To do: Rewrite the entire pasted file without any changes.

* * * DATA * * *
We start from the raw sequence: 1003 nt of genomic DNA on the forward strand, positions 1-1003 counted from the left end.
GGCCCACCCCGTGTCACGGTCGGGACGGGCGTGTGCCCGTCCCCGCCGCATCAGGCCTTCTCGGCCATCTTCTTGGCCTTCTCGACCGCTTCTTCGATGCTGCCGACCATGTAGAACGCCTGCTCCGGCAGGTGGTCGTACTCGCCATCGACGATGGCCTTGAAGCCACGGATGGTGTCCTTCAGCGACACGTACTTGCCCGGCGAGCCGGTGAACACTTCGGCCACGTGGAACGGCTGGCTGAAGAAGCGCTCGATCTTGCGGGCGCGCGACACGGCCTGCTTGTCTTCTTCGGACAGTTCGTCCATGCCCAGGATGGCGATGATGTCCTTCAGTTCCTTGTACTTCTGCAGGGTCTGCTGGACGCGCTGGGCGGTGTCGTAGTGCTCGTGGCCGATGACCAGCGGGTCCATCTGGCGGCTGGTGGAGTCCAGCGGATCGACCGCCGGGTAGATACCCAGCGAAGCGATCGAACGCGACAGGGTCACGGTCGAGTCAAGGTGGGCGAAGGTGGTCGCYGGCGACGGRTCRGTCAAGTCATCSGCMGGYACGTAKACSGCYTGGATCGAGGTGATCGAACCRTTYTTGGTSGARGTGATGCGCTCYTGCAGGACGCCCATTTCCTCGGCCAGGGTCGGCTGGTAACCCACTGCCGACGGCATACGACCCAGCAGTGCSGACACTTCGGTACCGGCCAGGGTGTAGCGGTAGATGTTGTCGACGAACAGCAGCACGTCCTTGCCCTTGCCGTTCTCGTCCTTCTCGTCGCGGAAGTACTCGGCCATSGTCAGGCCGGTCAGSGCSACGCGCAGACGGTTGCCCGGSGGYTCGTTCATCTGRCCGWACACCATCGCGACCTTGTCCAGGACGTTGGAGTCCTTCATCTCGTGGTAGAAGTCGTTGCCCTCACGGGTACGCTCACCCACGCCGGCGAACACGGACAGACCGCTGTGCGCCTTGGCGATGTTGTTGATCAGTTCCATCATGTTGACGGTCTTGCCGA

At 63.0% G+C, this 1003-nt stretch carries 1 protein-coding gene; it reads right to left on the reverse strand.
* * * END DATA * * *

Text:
We start from the raw sequence: 1003 nt of genomic DNA on the forward strand, positions 1-1003 counted from the left end.
GGCCCACCCCGTGTCACGGTCGGGACGGGCGTGTGCCCGTCCCCGCCGCATCAGGCCTTCTCGGCCATCTTCTTGGCCTTCTCGACCGCTTCTTCGATGCTGCCGACCATGTAGAACGCCTGCTCCGGCAGGTGGTCGTACTCGCCATCGACGATGGCCTTGAAGCCACGGATGGTGTCCTTCAGCGACACGTACTTGCCCGGCGAGCCGGTGAACACTTCGGCCACGTGGAACGGCTGGCTGAAGAAGCGCTCGATCTTGCGGGCGCGCGACACGGCCTGCTTGTCTTCTTCGGACAGTTCGTCCATGCCCAGGATGGCGATGATGTCCTTCAGTTCCTTGTACTTCTGCAGGGTCTGCTGGACGCGCTGGGCGGTGTCGTAGTGCTCGTGGCCGATGACCAGCGGGTCCATCTGGCGGCTGGTGGAGTCCAGCGGATCGACCGCCGGGTAGATACCCAGCGAAGCGATCGAACGCGACAGGGTCACGGTCGAGTCAAGGTGGGCGAAGGTGGTCGCYGGCGACGGRTCRGTCAAGTCATCSGCMGGYACGTAKACSGCYTGGATCGAGGTGATCGAACCRTTYTTGGTSGARGTGATGCGCTCYTGCAGGACGCCCATTTCCTCGGCCAGGGTCGGCTGGTAACCCACTGCCGACGGCATACGACCCAGCAGTGCSGACACTTCGGTACCGGCCAGGGTGTAGCGGTAGATGTTGTCGACGAACAGCAGCACGTCCTTGCCCTTGCCGTTCTCGTCCTTCTCGTCGCGGAAGTACTCGGCCATSGTCAGGCCGGTCAGSGCSACGCGCAGACGGTTGCCCGGSGGYTCGTTCATCTGRCCGWACACCATCGCGACCTTGTCCAGGACGTTGGAGTCCTTCATCTCGTGGTAGAAGTCGTTGCCCTCACGGGTACGCTCACCCACGCCGGCGAACACGGACAGACCGCTGTGCGCCTTGGCGATGTTGTTGATCAGTTCCATCATGTTGACGGTCTTGCCGA

At 63.0% G+C, this 1003-nt stretch carries 1 protein-coding gene; it reads right to left on the reverse strand.